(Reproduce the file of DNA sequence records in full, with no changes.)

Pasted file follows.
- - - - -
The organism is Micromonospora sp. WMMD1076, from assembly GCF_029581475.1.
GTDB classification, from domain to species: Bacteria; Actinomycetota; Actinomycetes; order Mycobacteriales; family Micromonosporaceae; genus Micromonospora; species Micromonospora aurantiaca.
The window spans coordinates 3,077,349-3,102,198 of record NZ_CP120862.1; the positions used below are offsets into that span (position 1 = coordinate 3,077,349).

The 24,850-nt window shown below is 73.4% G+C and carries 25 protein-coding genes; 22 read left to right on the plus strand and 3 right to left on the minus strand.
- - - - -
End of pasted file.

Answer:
The organism is Micromonospora sp. WMMD1076, from assembly GCF_029581475.1.
GTDB classification, from domain to species: Bacteria; Actinomycetota; Actinomycetes; order Mycobacteriales; family Micromonosporaceae; genus Micromonospora; species Micromonospora aurantiaca.
The window spans coordinates 3,077,349-3,102,198 of record NZ_CP120862.1; the positions used below are offsets into that span (position 1 = coordinate 3,077,349).

The 24,850-nt window shown below is 73.4% G+C and carries 25 protein-coding genes; 22 read left to right on the plus strand and 3 right to left on the minus strand.